When a job fails for memory reasons, this is because it was either actually too large to execute on the cluster node or you have an input problem.
Try rerunning at least once. Sometimes two large jobs end up on the same node.
Then check for input problems.
FAQ that explains this exact issue and your options. It links to most other troubleshooting FAQs:
Importantly, the quota space in your account is unrelated to the memory tools use during execution. Meaning: more quota will not resolve issues with jobs failing for resource reasons (memory or runtime aka “walltime”). Running that many samples thorough analysis together will almost certainly fail at any public Galaxy server. If these are distinct analysis that will not be merged in a downstream step, run the data in batches (if a cluster node or input problem was found/fixed and you can get successful results).
Alternatives for large data analysis include setting up your own Galaxy server and allocating enough resources. Galaxy will use about the same resources as the underlying 3rd party wrapped tool(s) do – so those manuals/tool guides, even though command-line usage-based, usually include details about what resources a tool requires (some are linked at the bottom of the tool form, others you’ll need to do an online search for). All of this is somewhat dependent on the input content – and some tools are known to be very memory intensive (hold large portions of input data in memory –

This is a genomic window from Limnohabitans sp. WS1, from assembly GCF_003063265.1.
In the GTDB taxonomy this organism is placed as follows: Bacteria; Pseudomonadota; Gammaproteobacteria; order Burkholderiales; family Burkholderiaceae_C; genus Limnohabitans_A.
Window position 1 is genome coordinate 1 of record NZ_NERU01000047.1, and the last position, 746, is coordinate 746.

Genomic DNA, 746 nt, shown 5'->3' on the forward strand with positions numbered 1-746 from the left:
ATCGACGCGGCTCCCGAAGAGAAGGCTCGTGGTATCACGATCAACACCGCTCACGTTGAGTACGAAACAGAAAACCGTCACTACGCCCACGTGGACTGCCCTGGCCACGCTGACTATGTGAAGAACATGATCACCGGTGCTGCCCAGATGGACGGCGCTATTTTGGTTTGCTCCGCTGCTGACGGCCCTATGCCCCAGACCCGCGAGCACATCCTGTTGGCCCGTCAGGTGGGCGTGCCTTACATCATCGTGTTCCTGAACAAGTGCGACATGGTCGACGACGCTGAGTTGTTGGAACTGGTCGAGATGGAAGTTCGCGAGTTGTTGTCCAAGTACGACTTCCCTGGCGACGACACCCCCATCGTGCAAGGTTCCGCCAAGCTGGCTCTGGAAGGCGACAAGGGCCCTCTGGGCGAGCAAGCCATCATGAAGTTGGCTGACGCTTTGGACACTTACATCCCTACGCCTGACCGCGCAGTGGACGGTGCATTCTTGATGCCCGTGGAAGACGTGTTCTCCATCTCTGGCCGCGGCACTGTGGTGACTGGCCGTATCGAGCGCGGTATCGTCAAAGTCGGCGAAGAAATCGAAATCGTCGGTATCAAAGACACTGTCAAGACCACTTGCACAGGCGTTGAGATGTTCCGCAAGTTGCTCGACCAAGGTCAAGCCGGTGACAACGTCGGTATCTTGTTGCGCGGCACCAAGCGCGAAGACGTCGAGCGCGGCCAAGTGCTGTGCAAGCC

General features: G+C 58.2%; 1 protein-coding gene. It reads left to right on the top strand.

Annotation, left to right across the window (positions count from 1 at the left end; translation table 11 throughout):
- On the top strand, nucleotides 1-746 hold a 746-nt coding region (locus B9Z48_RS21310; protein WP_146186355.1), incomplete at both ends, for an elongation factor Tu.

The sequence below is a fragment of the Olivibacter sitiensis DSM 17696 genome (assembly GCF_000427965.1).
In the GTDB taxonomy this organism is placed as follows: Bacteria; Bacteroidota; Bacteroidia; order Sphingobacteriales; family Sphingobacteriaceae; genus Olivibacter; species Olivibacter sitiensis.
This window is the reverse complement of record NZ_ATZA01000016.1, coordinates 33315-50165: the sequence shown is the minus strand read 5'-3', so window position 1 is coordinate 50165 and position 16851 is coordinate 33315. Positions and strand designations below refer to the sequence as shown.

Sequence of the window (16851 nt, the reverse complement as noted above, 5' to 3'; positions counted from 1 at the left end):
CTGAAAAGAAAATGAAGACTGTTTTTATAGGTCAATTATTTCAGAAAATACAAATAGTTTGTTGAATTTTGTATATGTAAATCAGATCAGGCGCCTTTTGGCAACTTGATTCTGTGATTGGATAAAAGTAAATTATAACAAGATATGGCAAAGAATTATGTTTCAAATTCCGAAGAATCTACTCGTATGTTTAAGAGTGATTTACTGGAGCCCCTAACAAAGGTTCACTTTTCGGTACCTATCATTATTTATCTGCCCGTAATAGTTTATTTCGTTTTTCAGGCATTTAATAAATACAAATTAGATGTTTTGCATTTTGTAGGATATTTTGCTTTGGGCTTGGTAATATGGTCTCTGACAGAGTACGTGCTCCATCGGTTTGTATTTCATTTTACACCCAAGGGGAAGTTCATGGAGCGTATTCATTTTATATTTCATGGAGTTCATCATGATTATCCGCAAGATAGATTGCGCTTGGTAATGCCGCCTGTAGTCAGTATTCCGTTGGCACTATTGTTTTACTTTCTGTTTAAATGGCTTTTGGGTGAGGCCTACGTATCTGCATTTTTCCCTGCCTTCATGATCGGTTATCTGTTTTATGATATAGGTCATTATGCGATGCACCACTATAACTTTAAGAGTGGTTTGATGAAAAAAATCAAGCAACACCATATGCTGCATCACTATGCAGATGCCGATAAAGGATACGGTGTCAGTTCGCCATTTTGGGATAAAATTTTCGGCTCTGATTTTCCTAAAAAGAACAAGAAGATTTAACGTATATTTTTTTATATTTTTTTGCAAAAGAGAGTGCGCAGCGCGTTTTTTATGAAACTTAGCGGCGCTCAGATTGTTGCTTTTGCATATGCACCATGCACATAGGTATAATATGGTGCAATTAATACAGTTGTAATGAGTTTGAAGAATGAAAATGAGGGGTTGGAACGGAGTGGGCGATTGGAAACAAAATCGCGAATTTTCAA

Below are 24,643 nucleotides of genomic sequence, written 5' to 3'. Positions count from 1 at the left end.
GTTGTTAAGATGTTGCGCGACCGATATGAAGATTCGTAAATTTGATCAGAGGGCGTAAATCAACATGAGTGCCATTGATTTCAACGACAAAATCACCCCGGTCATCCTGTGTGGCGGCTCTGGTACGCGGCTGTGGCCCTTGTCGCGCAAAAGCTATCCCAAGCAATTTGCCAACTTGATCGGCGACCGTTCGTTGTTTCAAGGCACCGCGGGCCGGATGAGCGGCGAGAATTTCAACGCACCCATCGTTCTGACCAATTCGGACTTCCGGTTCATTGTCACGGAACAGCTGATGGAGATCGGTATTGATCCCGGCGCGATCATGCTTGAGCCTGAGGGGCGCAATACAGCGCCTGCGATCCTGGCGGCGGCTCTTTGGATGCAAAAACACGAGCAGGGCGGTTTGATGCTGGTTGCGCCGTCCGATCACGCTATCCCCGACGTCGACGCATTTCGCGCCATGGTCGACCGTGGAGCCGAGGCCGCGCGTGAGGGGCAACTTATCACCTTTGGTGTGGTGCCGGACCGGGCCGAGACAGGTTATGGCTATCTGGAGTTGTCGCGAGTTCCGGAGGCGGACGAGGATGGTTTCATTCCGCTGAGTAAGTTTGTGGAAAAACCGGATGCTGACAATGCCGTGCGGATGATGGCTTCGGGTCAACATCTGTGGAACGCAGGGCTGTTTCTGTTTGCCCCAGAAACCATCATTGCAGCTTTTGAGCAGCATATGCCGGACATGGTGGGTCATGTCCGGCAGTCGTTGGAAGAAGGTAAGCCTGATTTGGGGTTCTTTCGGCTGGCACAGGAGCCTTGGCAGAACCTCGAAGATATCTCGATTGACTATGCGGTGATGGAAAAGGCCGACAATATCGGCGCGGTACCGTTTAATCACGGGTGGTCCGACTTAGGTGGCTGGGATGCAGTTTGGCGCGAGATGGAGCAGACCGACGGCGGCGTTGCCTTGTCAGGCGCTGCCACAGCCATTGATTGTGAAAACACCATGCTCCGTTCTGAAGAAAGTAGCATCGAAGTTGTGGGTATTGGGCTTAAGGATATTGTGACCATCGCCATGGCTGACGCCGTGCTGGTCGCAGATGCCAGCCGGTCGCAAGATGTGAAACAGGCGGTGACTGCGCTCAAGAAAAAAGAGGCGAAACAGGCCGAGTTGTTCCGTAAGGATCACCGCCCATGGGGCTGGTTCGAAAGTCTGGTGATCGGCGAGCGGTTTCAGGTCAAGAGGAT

RNA Star is that kind of tool –
HISAT2 can be an alternative).
Some options are straightforward to set up; scientist and teachers (and other non-technical end-users) often choose to use a cloud option for various reasons. Cloudman/AWS, in particular, is utilized by many since the account set up/server administration is mostly web-based. There are other options in the links above –
Jetstream is an academic cloud cluster that is linked to a local Galaxy (free for US-based researchers), but that will involve more administrative work to get set up.
Your dedicated server translates to faster and larger analysis executions, scalable/on-demand resources, and the ability to customize tools/data (though much is pre-configured). AWS offers “Grants in Education” (includes teaching + research work). These are simple to apply for, and often renewable, via their web application process. Grants can help to cover the 3rd party costs. Galaxy itself is always free, but the resources for data storage and computational work are fee-based when using a commercial provider.
Related: Troubleshooting resources for errors or unexpected results